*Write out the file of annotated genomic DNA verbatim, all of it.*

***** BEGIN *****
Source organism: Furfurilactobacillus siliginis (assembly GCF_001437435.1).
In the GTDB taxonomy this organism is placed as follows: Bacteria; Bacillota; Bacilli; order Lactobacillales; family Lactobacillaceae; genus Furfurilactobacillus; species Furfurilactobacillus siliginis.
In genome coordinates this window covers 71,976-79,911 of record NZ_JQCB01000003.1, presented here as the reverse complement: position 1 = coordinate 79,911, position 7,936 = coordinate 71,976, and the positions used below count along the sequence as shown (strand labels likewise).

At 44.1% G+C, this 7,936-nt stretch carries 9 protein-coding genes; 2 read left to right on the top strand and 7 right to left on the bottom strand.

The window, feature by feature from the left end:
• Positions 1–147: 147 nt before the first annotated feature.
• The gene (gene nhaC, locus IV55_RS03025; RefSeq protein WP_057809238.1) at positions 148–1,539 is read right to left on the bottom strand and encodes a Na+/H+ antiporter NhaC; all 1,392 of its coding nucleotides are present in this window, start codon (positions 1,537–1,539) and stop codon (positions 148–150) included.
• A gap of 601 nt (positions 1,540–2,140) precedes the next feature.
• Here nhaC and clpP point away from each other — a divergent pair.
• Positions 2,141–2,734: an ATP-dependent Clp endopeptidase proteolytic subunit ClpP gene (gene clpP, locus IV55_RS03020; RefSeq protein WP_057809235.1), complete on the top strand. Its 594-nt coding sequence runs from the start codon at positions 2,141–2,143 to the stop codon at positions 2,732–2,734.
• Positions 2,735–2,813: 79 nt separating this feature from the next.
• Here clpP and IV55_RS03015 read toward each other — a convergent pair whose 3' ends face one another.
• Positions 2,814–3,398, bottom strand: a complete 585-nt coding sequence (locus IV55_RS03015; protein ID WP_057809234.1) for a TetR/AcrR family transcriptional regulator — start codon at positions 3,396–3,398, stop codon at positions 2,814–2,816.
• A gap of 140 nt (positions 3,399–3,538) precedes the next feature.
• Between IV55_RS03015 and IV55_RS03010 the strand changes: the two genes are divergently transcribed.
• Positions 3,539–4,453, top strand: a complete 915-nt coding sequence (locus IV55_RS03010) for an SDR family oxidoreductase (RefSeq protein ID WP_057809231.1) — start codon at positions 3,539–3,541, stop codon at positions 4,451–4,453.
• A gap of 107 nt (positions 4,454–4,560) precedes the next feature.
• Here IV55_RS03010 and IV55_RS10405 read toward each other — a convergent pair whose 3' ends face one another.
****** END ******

Source organism: Furfurilactobacillus siliginis (assembly GCF_001437435.1).
In the GTDB taxonomy this organism is placed as follows: Bacteria; Bacillota; Bacilli; order Lactobacillales; family Lactobacillaceae; genus Furfurilactobacillus; species Furfurilactobacillus siliginis.
In genome coordinates this window covers 71,976-79,911 of record NZ_JQCB01000003.1, presented here as the reverse complement: position 1 = coordinate 79,911, position 7,936 = coordinate 71,976, and the positions used below count along the sequence as shown (strand labels likewise).

At 44.1% G+C, this 7,936-nt stretch carries 9 protein-coding genes; 2 read left to right on the top strand and 7 right to left on the bottom strand.

The window, feature by feature from the left end:
• Positions 1–147: 147 nt before the first annotated feature.
• The gene (gene nhaC, locus IV55_RS03025; RefSeq protein WP_057809238.1) at positions 148–1,539 is read right to left on the bottom strand and encodes a Na+/H+ antiporter NhaC; all 1,392 of its coding nucleotides are present in this window, start codon (positions 1,537–1,539) and stop codon (positions 148–150) included.
• A gap of 601 nt (positions 1,540–2,140) precedes the next feature.
• Here nhaC and clpP point away from each other — a divergent pair.
• Positions 2,141–2,734: an ATP-dependent Clp endopeptidase proteolytic subunit ClpP gene (gene clpP, locus IV55_RS03020; RefSeq protein WP_057809235.1), complete on the top strand. Its 594-nt coding sequence runs from the start codon at positions 2,141–2,143 to the stop codon at positions 2,732–2,734.
• Positions 2,735–2,813: 79 nt separating this feature from the next.
• Here clpP and IV55_RS03015 read toward each other — a convergent pair whose 3' ends face one another.
• Positions 2,814–3,398, bottom strand: a complete 585-nt coding sequence (locus IV55_RS03015; protein ID WP_057809234.1) for a TetR/AcrR family transcriptional regulator — start codon at positions 3,396–3,398, stop codon at positions 2,814–2,816.
• A gap of 140 nt (positions 3,399–3,538) precedes the next feature.
• Between IV55_RS03015 and IV55_RS03010 the strand changes: the two genes are divergently transcribed.
• Positions 3,539–4,453, top strand: a complete 915-nt coding sequence (locus IV55_RS03010) for an SDR family oxidoreductase (RefSeq protein ID WP_057809231.1) — start codon at positions 3,539–3,541, stop codon at positions 4,451–4,453.
• A gap of 107 nt (positions 4,454–4,560) precedes the next feature.
• Here IV55_RS03010 and IV55_RS10405 read toward each other — a convergent pair whose 3' ends face one another.